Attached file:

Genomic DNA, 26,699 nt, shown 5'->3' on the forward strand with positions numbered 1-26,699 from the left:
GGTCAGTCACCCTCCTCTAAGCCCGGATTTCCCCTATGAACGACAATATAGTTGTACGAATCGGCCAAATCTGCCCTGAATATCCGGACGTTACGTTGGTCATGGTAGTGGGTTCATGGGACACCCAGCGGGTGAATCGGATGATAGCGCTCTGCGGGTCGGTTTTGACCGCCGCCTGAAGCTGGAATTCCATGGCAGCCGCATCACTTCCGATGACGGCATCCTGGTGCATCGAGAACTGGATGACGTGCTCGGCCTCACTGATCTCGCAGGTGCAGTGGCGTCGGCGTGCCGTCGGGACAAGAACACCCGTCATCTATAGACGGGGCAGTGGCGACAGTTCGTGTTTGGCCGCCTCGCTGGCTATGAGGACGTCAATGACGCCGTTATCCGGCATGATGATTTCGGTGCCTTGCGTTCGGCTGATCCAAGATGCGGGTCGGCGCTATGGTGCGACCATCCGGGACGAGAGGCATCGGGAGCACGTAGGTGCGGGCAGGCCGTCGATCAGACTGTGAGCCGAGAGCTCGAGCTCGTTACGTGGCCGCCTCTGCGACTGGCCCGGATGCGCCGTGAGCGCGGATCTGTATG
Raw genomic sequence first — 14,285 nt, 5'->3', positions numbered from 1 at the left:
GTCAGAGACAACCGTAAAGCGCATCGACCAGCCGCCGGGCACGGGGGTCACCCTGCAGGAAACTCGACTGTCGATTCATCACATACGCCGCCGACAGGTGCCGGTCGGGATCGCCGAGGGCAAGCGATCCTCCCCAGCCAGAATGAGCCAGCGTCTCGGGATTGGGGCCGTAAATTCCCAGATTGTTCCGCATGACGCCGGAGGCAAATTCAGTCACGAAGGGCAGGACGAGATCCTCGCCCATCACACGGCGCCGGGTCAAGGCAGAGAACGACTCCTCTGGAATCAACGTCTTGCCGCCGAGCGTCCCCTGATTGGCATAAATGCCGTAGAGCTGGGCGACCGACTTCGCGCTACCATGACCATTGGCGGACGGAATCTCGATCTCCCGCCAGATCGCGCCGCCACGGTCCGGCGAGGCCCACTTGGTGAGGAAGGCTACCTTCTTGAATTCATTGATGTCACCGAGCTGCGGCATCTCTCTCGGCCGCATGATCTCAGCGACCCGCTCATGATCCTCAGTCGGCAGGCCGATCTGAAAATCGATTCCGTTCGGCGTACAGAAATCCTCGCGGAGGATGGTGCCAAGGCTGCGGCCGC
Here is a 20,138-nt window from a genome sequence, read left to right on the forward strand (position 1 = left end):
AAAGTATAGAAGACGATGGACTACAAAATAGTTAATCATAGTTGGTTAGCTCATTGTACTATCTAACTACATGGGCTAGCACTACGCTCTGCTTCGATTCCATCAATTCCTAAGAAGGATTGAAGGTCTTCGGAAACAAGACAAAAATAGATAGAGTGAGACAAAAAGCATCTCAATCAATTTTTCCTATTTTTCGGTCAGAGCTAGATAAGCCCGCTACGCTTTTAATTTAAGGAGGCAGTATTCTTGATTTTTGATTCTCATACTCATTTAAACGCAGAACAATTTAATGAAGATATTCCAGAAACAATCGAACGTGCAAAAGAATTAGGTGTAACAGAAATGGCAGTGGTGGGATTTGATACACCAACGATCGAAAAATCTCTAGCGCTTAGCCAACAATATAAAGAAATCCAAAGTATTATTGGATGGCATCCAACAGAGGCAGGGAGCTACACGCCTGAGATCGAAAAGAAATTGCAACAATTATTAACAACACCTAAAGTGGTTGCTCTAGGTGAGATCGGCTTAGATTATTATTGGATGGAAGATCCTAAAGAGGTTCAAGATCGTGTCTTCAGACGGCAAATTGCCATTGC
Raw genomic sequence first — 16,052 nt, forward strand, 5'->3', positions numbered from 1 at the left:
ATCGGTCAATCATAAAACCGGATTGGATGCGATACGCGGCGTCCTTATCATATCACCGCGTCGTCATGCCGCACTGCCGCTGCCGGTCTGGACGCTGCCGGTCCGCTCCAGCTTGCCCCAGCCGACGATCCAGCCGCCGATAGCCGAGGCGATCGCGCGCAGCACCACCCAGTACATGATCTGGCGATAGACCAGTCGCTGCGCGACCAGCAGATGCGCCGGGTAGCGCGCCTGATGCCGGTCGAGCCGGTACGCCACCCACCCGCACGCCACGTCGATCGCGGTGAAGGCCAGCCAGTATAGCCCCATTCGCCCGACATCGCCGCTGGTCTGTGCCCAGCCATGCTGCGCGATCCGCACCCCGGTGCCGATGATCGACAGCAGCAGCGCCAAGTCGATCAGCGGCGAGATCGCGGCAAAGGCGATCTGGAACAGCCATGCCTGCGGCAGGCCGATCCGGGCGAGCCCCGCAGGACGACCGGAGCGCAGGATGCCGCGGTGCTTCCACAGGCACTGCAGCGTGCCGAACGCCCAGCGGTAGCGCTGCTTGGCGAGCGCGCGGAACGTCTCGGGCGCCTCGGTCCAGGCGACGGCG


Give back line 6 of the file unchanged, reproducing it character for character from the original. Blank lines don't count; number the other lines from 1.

AAAGTATAGAAGACGATGGACTACAAAATAGTTAATCATAGTTGGTTAGCTCATTGTACTATCTAACTACATGGGCTAGCACTACGCTCTGCTTCGATTCCATCAATTCCTAAGAAGGATTGAAGGTCTTCGGAAACAAGACAAAAATAGATAGAGTGAGACAAAAAGCATCTCAATCAATTTTTCCTATTTTTCGGTCAGAGCTAGATAAGCCCGCTACGCTTTTAATTTAAGGAGGCAGTATTCTTGATTTTTGATTCTCATACTCATTTAAACGCAGAACAATTTAATGAAGATATTCCAGAAACAATCGAACGTGCAAAAGAATTAGGTGTAACAGAAATGGCAGTGGTGGGATTTGATACACCAACGATCGAAAAATCTCTAGCGCTTAGCCAACAATATAAAGAAATCCAAAGTATTATTGGATGGCATCCAACAGAGGCAGGGAGCTACACGCCTGAGATCGAAAAGAAATTGCAACAATTATTAACAACACCTAAAGTGGTTGCTCTAGGTGAGATCGGCTTAGATTATTATTGGATGGAAGATCCTAAAGAGGTTCAAGATCGTGTCTTCAGACGGCAAATTGCCATTGC